Gilsanz was born in Madrid into a family of five where education, competition and commitment were encouraged. He studied at the British College of Chamberí. But they changed it into a Catholic institution to tame a rebellious character who was nothing but restlessness. He studied engineering at the Madrid Polytechnic in full transition. During this time she met a group of librarian friends who taught her that there is more to life than calculations and her first ally, Enrique Alarcon, academic by number and former president of the Royal Academy of Engineering.
Thanks to him, she traveled to South Africa and later to Japan to work in a liquid container company. In remembering Alarcón, Gilsanz lacks the mentor figure who helped him so much in the United States and who is so difficult to find in Spain. “The mentor gives you the confidence so you can explore things on your own.” Try to do the same in his company.
From Asia he made the leap to the United States. It was 1979 and his brother took him to the door of the Massachusetts Institute of Technology (MIT) in Boston. “Come in and ask,” he said. He did it. After three years of studies and two and a half years of work in the city, one day she read an advertisement The New York Times who said: “We need a structural engineer with experience in tall buildings and who can program.”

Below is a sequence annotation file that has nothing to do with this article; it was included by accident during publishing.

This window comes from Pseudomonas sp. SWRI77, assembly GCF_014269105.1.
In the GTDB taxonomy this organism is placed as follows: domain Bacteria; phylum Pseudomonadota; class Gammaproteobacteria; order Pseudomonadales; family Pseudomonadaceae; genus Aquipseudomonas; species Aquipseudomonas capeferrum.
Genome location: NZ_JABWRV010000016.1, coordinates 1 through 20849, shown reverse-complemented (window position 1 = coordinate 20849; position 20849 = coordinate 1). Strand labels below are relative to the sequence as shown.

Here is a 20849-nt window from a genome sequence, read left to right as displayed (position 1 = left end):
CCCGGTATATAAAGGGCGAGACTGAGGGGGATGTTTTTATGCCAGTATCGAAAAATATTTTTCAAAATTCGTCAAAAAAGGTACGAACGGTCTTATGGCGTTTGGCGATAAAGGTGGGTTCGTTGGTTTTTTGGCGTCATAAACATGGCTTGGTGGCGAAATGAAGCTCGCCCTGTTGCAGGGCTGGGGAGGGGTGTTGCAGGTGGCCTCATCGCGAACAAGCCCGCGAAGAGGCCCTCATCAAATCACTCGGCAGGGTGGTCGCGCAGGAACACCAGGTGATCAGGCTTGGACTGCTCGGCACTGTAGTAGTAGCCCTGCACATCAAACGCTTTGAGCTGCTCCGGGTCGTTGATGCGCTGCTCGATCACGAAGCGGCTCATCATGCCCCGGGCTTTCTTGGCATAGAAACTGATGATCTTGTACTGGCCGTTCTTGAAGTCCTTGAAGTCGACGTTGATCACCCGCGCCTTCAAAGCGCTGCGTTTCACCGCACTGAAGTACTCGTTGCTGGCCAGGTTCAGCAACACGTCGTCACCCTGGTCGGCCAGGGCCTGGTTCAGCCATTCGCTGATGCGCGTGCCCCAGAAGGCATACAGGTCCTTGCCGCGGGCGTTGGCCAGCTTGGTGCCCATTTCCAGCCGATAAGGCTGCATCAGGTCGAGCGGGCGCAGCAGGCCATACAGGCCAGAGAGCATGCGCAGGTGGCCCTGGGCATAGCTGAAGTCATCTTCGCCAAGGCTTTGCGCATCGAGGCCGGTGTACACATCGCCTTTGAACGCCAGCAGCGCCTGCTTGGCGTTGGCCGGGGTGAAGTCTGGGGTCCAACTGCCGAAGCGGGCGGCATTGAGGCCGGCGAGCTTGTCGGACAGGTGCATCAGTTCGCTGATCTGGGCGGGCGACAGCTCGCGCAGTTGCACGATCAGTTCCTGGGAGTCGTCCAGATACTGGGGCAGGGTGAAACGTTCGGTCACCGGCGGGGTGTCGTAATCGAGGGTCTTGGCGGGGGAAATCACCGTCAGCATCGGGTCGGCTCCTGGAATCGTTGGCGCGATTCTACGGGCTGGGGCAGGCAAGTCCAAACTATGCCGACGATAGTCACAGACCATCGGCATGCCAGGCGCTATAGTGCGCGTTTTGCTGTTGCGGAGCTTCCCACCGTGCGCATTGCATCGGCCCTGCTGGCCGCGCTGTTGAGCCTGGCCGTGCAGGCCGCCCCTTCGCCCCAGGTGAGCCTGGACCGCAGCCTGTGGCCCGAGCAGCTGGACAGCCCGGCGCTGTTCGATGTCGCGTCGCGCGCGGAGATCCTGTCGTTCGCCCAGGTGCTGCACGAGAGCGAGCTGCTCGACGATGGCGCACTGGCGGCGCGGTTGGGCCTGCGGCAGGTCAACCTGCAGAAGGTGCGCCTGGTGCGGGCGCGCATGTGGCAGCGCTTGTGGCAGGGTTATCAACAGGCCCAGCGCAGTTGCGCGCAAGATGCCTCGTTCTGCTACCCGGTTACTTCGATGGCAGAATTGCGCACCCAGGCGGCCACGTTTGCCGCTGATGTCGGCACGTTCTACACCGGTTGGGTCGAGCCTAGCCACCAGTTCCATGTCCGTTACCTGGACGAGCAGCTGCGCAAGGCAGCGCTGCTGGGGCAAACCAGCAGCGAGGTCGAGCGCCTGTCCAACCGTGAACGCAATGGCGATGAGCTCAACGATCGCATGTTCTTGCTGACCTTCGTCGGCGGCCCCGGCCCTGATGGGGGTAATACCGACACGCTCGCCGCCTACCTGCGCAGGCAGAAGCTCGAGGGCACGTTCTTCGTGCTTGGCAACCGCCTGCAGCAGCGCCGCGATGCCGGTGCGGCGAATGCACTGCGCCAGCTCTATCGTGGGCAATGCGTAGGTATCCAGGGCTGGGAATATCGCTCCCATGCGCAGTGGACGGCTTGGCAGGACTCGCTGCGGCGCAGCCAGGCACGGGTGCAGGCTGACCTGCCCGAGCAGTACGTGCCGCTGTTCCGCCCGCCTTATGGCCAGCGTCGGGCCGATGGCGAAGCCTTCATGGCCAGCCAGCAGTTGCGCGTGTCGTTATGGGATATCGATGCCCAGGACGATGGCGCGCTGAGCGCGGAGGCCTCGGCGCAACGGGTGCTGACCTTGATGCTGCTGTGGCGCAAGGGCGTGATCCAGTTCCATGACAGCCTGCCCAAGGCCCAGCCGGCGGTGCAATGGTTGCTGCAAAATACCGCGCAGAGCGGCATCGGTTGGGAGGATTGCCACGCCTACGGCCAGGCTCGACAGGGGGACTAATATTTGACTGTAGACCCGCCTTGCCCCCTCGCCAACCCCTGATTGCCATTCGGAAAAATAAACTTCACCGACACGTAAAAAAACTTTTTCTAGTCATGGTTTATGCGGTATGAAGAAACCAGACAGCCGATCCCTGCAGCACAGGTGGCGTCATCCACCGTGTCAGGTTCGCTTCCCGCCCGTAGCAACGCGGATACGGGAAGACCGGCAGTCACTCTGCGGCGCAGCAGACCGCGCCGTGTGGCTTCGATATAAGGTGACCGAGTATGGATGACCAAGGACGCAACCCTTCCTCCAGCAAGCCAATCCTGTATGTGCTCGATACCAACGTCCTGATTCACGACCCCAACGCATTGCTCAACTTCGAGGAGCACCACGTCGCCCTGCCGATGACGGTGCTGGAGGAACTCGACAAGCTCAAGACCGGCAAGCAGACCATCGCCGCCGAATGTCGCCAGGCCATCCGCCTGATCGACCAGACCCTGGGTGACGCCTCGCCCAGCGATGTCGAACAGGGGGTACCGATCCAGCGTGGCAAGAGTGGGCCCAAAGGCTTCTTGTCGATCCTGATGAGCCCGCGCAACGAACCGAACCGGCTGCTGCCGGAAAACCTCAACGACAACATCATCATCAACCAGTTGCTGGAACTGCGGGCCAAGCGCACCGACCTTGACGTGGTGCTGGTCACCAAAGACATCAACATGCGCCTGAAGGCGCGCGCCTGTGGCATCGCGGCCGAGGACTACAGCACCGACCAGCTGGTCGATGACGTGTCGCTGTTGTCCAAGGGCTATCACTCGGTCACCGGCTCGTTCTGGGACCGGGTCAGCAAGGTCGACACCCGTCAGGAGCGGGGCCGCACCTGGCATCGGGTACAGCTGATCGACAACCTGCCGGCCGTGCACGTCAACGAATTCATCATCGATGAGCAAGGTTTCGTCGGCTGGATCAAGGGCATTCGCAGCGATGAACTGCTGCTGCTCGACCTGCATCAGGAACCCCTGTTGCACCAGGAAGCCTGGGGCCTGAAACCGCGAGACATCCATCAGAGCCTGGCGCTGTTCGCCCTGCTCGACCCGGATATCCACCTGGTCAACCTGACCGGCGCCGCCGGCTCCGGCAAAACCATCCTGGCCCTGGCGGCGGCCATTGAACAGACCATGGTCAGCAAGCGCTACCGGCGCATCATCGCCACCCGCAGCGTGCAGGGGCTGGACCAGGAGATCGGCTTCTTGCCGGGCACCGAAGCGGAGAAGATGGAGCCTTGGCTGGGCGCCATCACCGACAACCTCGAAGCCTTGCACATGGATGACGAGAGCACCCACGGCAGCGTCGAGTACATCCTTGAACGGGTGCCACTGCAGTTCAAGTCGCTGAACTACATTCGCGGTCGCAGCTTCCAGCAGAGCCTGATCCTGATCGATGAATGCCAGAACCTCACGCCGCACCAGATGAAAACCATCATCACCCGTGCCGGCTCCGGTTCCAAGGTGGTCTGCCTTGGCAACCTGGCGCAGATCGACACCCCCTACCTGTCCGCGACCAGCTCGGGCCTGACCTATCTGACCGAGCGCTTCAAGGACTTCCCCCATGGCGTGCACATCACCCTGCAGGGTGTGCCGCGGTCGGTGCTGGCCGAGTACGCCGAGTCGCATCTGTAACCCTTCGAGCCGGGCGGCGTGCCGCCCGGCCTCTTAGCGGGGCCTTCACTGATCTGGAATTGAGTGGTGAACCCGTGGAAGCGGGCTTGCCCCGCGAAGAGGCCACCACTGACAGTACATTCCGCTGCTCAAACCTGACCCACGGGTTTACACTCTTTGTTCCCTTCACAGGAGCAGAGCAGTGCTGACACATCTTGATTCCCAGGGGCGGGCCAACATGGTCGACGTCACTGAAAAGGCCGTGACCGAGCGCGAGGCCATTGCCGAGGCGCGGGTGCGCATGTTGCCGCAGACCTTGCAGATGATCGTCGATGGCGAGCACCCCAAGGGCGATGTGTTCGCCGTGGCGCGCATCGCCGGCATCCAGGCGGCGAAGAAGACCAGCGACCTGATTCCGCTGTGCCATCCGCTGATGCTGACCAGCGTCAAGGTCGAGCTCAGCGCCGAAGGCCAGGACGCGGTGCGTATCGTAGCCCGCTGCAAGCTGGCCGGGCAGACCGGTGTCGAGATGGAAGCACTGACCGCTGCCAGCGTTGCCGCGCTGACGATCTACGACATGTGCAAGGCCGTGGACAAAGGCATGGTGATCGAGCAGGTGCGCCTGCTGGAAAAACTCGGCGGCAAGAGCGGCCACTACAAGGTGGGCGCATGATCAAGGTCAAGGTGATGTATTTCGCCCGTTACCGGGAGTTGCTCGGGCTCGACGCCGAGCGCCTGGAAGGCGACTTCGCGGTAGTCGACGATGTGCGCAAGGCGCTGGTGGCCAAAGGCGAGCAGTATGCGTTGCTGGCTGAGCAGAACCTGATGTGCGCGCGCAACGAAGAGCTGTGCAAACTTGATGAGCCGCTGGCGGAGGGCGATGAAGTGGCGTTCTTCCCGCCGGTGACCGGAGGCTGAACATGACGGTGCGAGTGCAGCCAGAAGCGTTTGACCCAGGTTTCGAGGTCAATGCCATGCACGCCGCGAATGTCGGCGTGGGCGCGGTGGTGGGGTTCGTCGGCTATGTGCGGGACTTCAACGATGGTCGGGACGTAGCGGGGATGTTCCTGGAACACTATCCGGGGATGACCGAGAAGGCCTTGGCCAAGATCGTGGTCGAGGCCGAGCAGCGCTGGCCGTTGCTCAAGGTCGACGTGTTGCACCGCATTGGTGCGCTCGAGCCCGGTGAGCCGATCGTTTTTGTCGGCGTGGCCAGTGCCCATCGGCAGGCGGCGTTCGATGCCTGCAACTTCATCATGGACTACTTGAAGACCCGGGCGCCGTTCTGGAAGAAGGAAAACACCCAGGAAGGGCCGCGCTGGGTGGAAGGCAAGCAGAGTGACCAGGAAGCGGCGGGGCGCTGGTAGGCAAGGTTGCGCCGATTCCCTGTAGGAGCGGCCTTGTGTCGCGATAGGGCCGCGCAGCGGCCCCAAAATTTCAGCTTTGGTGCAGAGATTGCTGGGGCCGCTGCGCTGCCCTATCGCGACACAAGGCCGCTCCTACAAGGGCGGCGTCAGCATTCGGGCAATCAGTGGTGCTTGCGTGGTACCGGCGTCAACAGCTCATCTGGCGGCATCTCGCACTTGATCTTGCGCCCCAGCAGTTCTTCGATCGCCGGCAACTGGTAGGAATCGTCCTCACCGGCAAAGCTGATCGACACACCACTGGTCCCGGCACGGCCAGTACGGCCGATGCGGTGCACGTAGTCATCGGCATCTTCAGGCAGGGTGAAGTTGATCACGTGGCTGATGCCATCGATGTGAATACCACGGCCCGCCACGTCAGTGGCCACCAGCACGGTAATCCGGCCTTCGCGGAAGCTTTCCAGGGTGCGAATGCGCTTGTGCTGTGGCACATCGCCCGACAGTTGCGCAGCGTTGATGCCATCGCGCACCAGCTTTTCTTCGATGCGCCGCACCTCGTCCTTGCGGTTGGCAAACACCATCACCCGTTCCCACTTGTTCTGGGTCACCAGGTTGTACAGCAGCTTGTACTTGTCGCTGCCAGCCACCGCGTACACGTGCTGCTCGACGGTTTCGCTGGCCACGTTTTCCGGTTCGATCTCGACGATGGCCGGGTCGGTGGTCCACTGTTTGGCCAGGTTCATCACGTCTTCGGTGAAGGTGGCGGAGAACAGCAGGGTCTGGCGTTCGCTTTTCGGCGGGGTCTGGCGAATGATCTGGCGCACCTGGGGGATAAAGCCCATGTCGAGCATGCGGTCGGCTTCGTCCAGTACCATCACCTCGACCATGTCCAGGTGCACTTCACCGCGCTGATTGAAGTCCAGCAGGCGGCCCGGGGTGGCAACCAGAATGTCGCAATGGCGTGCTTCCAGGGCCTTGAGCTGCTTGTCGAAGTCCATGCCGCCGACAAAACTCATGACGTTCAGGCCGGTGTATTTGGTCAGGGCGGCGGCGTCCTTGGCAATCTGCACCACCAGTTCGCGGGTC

This is how he moved to New York in 1984 and started working at the construction giant WSP – responsible for 432 Park Avenue in New York, from the Uruguayan Rafael Viñoly, or the Petronas Towers in Kuala Lumpur, among a long list of skyscrapers and other infrastructure projects around the world – then move on to SOM, which marks the development of the western part of Manhattan or the skyscraper of number 35 from Hudson Yards among dozens of towers and urban projects from Beijing to San Francisco.
SOM’s office was located in the emblematic building of the Daily News on 42nd Street. It was there that one day, walking out of the revolving door, he realized that he had become a structural engineer. And that it would be for life. But what fascinated him most about working in Manhattan was not the ability to build skyscrapers, but the people who live behind each of the lighted windows. “Everyone talks about the buildings, the work, the museums, but what matters here are the people”, he pontificated. Since there is no American success story without difficulty, he was soon caught up in the savings and lending crisis of the 1980s, prompted by Ronald Reagan’s banking deregulation.